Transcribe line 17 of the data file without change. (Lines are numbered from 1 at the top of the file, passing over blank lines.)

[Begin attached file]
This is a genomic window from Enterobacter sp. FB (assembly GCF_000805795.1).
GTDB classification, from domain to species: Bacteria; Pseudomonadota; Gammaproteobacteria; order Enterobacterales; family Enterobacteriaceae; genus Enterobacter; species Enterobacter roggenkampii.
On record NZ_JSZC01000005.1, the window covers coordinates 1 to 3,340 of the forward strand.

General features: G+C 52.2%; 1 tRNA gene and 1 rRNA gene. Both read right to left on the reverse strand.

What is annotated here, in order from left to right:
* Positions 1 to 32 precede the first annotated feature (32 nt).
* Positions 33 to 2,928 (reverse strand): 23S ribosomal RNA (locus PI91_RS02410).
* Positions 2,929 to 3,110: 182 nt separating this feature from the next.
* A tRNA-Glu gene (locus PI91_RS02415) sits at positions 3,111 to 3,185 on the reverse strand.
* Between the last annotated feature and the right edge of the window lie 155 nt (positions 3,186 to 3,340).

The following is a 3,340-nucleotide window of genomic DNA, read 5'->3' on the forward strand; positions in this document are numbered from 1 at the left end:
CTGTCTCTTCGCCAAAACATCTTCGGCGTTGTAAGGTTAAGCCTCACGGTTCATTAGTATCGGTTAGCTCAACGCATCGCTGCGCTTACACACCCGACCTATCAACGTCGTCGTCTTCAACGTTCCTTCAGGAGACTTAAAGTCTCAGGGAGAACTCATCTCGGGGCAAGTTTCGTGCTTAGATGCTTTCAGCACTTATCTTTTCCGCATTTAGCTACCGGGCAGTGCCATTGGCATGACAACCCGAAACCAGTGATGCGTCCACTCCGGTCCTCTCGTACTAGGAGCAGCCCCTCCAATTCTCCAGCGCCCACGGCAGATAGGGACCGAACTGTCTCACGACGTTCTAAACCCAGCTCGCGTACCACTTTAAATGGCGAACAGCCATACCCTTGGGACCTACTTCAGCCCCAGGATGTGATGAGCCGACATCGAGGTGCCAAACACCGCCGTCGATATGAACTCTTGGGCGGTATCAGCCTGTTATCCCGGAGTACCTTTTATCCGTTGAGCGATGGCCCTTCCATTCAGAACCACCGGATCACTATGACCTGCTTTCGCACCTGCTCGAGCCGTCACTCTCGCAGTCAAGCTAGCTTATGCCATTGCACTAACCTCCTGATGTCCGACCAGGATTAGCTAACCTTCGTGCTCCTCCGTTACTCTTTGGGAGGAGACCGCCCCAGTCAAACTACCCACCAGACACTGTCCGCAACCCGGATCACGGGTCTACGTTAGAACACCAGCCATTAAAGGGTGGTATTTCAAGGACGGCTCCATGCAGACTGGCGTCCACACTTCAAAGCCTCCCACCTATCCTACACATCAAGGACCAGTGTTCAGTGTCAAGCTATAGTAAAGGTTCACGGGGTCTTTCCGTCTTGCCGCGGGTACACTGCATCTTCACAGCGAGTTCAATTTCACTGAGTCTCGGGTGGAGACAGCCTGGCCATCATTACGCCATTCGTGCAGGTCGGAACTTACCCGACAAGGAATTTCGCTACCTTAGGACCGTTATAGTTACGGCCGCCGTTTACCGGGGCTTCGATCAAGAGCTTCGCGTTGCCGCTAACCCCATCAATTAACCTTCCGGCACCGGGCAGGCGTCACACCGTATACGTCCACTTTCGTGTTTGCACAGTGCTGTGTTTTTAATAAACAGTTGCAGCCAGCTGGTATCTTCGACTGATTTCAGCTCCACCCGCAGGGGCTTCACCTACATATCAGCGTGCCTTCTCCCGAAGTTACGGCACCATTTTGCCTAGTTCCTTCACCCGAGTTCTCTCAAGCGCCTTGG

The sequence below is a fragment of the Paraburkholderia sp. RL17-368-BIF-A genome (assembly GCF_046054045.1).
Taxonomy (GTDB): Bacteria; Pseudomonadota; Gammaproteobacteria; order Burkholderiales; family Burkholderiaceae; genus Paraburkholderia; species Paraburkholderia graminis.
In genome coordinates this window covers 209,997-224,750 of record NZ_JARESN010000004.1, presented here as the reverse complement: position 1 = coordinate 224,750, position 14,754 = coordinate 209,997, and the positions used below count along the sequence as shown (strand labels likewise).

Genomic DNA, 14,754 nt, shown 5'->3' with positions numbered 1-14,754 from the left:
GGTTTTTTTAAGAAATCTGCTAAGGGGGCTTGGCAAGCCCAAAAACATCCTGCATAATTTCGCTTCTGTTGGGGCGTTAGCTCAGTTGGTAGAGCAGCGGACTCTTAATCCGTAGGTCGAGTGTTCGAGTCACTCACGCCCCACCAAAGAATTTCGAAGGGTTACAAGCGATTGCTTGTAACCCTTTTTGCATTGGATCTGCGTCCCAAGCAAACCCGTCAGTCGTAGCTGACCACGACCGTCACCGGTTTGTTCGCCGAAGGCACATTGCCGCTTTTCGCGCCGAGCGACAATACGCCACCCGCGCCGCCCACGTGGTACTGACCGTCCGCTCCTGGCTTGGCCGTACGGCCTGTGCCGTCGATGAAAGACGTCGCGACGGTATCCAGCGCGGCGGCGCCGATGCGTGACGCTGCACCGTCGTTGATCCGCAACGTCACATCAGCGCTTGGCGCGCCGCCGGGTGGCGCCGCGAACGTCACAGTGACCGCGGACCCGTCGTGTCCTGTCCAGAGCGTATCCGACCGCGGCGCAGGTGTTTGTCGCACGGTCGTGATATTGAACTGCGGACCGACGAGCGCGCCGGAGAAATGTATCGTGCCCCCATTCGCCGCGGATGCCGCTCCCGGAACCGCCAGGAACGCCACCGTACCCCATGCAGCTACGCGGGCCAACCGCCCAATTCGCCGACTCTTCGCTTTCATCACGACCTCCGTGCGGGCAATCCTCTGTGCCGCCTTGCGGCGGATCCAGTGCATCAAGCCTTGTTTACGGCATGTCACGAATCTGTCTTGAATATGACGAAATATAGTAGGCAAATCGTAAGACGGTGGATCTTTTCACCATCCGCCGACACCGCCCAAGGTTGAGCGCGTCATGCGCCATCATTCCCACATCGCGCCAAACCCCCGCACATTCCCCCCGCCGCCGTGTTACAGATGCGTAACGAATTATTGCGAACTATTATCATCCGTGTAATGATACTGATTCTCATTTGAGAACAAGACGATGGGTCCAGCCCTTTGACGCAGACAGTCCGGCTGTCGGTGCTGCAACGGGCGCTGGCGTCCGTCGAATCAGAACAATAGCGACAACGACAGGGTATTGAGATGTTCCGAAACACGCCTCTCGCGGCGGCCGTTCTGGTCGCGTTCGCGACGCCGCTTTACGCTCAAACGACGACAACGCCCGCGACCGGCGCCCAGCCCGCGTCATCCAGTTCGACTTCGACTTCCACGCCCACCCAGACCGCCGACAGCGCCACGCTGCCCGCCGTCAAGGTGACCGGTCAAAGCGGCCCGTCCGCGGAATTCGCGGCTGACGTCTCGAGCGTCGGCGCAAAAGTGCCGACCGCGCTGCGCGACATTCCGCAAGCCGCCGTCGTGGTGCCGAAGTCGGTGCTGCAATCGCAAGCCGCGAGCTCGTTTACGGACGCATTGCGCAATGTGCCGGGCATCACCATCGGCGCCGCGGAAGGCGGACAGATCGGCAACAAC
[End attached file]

GGTTTTTTTAAGAAATCTGCTAAGGGGGCTTGGCAAGCCCAAAAACATCCTGCATAATTTCGCTTCTGTTGGGGCGTTAGCTCAGTTGGTAGAGCAGCGGACTCTTAATCCGTAGGTCGAGTGTTCGAGTCACTCACGCCCCACCAAAGAATTTCGAAGGGTTACAAGCGATTGCTTGTAACCCTTTTTGCATTGGATCTGCGTCCCAAGCAAACCCGTCAGTCGTAGCTGACCACGACCGTCACCGGTTTGTTCGCCGAAGGCACATTGCCGCTTTTCGCGCCGAGCGACAATACGCCACCCGCGCCGCCCACGTGGTACTGACCGTCCGCTCCTGGCTTGGCCGTACGGCCTGTGCCGTCGATGAAAGACGTCGCGACGGTATCCAGCGCGGCGGCGCCGATGCGTGACGCTGCACCGTCGTTGATCCGCAACGTCACATCAGCGCTTGGCGCGCCGCCGGGTGGCGCCGCGAACGTCACAGTGACCGCGGACCCGTCGTGTCCTGTCCAGAGCGTATCCGACCGCGGCGCAGGTGTTTGTCGCACGGTCGTGATATTGAACTGCGGACCGACGAGCGCGCCGGAGAAATGTATCGTGCCCCCATTCGCCGCGGATGCCGCTCCCGGAACCGCCAGGAACGCCACCGTACCCCATGCAGCTACGCGGGCCAACCGCCCAATTCGCCGACTCTTCGCTTTCATCACGACCTCCGTGCGGGCAATCCTCTGTGCCGCCTTGCGGCGGATCCAGTGCATCAAGCCTTGTTTACGGCATGTCACGAATCTGTCTTGAATATGACGAAATATAGTAGGCAAATCGTAAGACGGTGGATCTTTTCACCATCCGCCGACACCGCCCAAGGTTGAGCGCGTCATGCGCCATCATTCCCACATCGCGCCAAACCCCCGCACATTCCCCCCGCCGCCGTGTTACAGATGCGTAACGAATTATTGCGAACTATTATCATCCGTGTAATGATACTGATTCTCATTTGAGAACAAGACGATGGGTCCAGCCCTTTGACGCAGACAGTCCGGCTGTCGGTGCTGCAACGGGCGCTGGCGTCCGTCGAATCAGAACAATAGCGACAACGACAGGGTATTGAGATGTTCCGAAACACGCCTCTCGCGGCGGCCGTTCTGGTCGCGTTCGCGACGCCGCTTTACGCTCAAACGACGACAACGCCCGCGACCGGCGCCCAGCCCGCGTCATCCAGTTCGACTTCGACTTCCACGCCCACCCAGACCGCCGACAGCGCCACGCTGCCCGCCGTCAAGGTGACCGGTCAAAGCGGCCCGTCCGCGGAATTCGCGGCTGACGTCTCGAGCGTCGGCGCAAAAGTGCCGACCGCGCTGCGCGACATTCCGCAAGCCGCCGTCGTGGTGCCGAAGTCGGTGCTGCAATCGCAAGCCGCGAGCTCGTTTACGGACGCATTGCGCAATGTGCCGGGCATCACCATCGGCGCCGCGGAAGGCGGACAGATCGGCAACAAC